How to ‘React’ to trade mark bullies.

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How to ‘React’ to trade mark bullies.

February 2nd, 2016, Blog
trade mark bullies

YouTube is awash with videos created by recording the reaction of a range of people as they watch videos (or, indeed, witness anything from toys launches to old luxury items). A significant number of those clips originate from the YouTube channel ‘React’ owned and run by the Fine Brothers.

As a successful YouTube channel, the Fine Brothers will be receiving a portion of the advertising generated through their videos. Not content with this, the Fine Brothers have sought to further capitalise on their success by trade marking the video names such as ‘Kids React’ and ‘React’ and licensing the use of this name along with the format.

The likelihood of being granted a trademark over the names would be low at best. The ‘React’ trade mark will likely be too generic and descriptive to be distinctive of the Fine Brothers videos alone and if granted would have given the brothers an unjustified monopoly of the phrase. Furthermore, there is unlikely to be any copyright protection over the format of the video clips which would have allowed the brothers to prevent rivals producing similar videos.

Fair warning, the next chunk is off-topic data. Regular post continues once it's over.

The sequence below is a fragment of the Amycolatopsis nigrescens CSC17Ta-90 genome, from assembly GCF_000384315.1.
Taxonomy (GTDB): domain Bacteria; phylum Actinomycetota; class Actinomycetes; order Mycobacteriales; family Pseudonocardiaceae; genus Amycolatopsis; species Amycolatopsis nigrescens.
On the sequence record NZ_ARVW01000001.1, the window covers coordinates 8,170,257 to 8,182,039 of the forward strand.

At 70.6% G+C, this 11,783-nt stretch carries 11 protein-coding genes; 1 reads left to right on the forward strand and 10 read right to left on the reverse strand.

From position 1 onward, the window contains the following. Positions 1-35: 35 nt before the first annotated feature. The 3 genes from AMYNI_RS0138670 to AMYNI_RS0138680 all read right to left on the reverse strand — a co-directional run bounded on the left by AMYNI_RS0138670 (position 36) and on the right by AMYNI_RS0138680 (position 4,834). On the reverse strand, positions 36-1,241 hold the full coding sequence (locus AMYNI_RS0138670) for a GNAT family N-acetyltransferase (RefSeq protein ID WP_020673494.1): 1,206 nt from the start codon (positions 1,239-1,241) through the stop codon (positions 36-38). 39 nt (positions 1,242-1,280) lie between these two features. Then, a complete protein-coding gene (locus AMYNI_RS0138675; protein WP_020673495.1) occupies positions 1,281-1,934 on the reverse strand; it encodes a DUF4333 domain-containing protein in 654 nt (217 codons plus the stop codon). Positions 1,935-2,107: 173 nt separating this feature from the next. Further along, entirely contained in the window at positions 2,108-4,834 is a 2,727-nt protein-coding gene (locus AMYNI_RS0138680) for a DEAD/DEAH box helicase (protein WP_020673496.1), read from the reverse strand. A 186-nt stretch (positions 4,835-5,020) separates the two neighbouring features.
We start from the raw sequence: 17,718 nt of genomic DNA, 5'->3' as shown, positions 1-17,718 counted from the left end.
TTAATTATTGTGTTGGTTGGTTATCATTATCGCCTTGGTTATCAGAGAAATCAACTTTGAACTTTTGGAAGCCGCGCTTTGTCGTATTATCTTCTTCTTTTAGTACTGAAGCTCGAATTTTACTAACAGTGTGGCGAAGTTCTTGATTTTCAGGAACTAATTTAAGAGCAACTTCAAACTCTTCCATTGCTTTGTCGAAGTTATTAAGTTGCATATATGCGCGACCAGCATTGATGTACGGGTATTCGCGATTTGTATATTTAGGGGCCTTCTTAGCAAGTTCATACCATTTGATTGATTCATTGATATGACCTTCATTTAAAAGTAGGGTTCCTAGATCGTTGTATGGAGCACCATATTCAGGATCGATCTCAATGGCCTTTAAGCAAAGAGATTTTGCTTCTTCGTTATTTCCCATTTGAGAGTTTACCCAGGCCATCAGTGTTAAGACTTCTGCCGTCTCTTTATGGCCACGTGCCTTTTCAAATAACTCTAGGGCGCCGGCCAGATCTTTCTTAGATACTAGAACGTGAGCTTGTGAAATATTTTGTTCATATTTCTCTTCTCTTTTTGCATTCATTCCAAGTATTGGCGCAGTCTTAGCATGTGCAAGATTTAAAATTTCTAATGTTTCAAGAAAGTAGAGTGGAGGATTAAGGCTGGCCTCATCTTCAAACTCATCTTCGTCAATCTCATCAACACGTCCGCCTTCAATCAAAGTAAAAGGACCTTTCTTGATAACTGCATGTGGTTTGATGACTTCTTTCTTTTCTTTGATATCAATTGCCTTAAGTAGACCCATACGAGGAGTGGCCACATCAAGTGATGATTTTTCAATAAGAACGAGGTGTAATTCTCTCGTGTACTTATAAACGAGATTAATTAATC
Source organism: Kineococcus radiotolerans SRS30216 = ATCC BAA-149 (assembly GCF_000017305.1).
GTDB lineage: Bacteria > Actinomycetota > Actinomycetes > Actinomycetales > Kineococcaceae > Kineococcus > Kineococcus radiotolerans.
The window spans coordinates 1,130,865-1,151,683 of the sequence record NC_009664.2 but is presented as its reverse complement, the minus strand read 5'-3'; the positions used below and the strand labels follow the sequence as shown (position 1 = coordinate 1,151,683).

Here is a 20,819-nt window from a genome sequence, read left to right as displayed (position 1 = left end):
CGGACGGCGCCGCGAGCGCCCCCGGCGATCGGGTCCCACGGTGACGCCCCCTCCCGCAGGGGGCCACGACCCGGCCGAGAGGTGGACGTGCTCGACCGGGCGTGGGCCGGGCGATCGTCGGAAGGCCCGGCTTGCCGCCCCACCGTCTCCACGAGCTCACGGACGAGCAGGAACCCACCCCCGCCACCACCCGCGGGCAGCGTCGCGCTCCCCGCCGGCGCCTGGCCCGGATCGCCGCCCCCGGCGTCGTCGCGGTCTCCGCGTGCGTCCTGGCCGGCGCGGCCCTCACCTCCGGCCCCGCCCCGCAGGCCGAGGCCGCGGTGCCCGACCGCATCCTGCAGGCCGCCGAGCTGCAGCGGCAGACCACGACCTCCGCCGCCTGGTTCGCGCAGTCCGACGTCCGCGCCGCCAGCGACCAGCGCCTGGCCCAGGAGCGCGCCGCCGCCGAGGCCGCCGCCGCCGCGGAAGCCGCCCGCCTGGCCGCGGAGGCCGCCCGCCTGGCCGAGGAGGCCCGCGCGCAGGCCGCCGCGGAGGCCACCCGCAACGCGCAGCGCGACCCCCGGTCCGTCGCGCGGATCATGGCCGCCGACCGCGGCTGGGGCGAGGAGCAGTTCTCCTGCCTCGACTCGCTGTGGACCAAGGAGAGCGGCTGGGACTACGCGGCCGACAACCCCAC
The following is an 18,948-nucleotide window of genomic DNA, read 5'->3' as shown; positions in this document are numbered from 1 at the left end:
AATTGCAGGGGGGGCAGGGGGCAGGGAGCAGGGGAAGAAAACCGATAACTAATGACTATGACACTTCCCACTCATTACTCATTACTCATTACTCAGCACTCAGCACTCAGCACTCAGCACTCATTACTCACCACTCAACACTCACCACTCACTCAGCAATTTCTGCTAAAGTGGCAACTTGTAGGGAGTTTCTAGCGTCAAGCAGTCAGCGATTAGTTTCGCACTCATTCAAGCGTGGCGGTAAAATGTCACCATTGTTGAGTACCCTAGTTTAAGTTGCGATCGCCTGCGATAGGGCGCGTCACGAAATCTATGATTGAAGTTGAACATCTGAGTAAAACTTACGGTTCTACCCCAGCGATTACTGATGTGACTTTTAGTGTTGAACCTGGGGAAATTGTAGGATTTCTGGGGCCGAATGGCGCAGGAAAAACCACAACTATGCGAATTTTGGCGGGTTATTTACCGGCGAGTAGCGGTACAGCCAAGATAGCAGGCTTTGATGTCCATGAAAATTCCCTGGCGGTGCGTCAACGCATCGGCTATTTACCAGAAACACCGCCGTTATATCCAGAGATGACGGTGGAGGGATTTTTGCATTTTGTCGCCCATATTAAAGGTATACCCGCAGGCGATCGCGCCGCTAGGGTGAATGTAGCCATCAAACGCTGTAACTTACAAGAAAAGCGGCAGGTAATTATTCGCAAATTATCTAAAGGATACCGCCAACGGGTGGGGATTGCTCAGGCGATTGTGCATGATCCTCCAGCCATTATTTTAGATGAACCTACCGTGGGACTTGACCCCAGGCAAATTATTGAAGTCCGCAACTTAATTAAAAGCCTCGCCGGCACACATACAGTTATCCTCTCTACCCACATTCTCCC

However the move by the brothers has not gone down well with their customer base. The youthful and transient nature of the internet audience (who are used to finding alternative sources of entertainment) has meant that the YouTube channel has lost of thousands of subscribers and advertising revenue. So much so that the brothers have now withdrawn their plans and abandoned their applications.

It is part of an increasing trend of public backlashes against businesses trying to over assert their position. Red Bull was forced to withdraw threats of trade mark infringement made against Redwell Brewery (a small brewer based in the UK) once details of its threats began to make the news and in the USA, Lagunitas Brewing Company had to withdraw their action against Sierra Nevada over the use of the specific font of IPA lettering following a public backlash.

Whilst many small companies will still be bullied into submission by some rights owners, it is important that those owners consider more carefully whether they wish to take action and the potential public backlash it may cause. The majority of cases will never be picked up by the public at large, but where it is, the potential  damage can be significant.

The makers of one of YouTube’s biggest channels have dropped plans to trademark and license a popular video format – after facing outcry from fans.

The Fine Brothers’ “reaction videos” show people responding to online clips.

But a plan to license the format to other video-makers was met with a digital backlash, costing the brothers hundreds of thousands of subscribers.

http://www.bbc.co.uk/news/technology-35470159

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